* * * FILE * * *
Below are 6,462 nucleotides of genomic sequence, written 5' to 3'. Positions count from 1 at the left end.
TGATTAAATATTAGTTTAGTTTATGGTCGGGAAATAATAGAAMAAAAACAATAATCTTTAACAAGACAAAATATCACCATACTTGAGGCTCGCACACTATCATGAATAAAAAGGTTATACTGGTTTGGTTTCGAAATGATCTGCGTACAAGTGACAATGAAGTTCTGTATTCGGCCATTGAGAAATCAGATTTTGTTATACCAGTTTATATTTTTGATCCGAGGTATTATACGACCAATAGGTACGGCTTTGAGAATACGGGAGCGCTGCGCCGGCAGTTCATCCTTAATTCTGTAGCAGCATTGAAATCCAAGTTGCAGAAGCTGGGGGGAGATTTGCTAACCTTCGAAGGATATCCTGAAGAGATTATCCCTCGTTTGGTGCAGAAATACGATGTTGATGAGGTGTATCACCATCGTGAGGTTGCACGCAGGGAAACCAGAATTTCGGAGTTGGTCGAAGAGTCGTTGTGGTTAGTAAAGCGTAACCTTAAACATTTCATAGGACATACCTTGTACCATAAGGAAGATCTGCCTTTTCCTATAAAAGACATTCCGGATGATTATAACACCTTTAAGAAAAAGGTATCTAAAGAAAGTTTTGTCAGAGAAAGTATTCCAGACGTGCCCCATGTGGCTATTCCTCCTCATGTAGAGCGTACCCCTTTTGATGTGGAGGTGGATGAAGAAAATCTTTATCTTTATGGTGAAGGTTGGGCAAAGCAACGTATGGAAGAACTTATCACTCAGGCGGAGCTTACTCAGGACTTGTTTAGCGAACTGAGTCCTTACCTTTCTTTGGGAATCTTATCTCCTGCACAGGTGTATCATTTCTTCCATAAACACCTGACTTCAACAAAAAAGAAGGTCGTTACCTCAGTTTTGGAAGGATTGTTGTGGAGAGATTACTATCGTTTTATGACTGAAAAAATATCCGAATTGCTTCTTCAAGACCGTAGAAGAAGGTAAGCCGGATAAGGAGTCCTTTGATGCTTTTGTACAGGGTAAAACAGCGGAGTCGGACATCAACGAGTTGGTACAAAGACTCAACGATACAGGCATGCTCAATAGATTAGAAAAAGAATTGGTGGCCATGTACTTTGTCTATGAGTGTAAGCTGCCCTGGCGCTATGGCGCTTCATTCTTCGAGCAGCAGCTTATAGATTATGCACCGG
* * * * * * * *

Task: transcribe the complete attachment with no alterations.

Below are 6,462 nucleotides of genomic sequence, written 5' to 3'. Positions count from 1 at the left end.
TGATTAAATATTAGTTTAGTTTATGGTCGGGAAATAATAGAAMAAAAACAATAATCTTTAACAAGACAAAATATCACCATACTTGAGGCTCGCACACTATCATGAATAAAAAGGTTATACTGGTTTGGTTTCGAAATGATCTGCGTACAAGTGACAATGAAGTTCTGTATTCGGCCATTGAGAAATCAGATTTTGTTATACCAGTTTATATTTTTGATCCGAGGTATTATACGACCAATAGGTACGGCTTTGAGAATACGGGAGCGCTGCGCCGGCAGTTCATCCTTAATTCTGTAGCAGCATTGAAATCCAAGTTGCAGAAGCTGGGGGGAGATTTGCTAACCTTCGAAGGATATCCTGAAGAGATTATCCCTCGTTTGGTGCAGAAATACGATGTTGATGAGGTGTATCACCATCGTGAGGTTGCACGCAGGGAAACCAGAATTTCGGAGTTGGTCGAAGAGTCGTTGTGGTTAGTAAAGCGTAACCTTAAACATTTCATAGGACATACCTTGTACCATAAGGAAGATCTGCCTTTTCCTATAAAAGACATTCCGGATGATTATAACACCTTTAAGAAAAAGGTATCTAAAGAAAGTTTTGTCAGAGAAAGTATTCCAGACGTGCCCCATGTGGCTATTCCTCCTCATGTAGAGCGTACCCCTTTTGATGTGGAGGTGGATGAAGAAAATCTTTATCTTTATGGTGAAGGTTGGGCAAAGCAACGTATGGAAGAACTTATCACTCAGGCGGAGCTTACTCAGGACTTGTTTAGCGAACTGAGTCCTTACCTTTCTTTGGGAATCTTATCTCCTGCACAGGTGTATCATTTCTTCCATAAACACCTGACTTCAACAAAAAAGAAGGTCGTTACCTCAGTTTTGGAAGGATTGTTGTGGAGAGATTACTATCGTTTTATGACTGAAAAAATATCCGAATTGCTTCTTCAAGACCGTAGAAGAAGGTAAGCCGGATAAGGAGTCCTTTGATGCTTTTGTACAGGGTAAAACAGCGGAGTCGGACATCAACGAGTTGGTACAAAGACTCAACGATACAGGCATGCTCAATAGATTAGAAAAAGAATTGGTGGCCATGTACTTTGTCTATGAGTGTAAGCTGCCCTGGCGCTATGGCGCTTCATTCTTCGAGCAGCAGCTTATAGATTATGCACCGG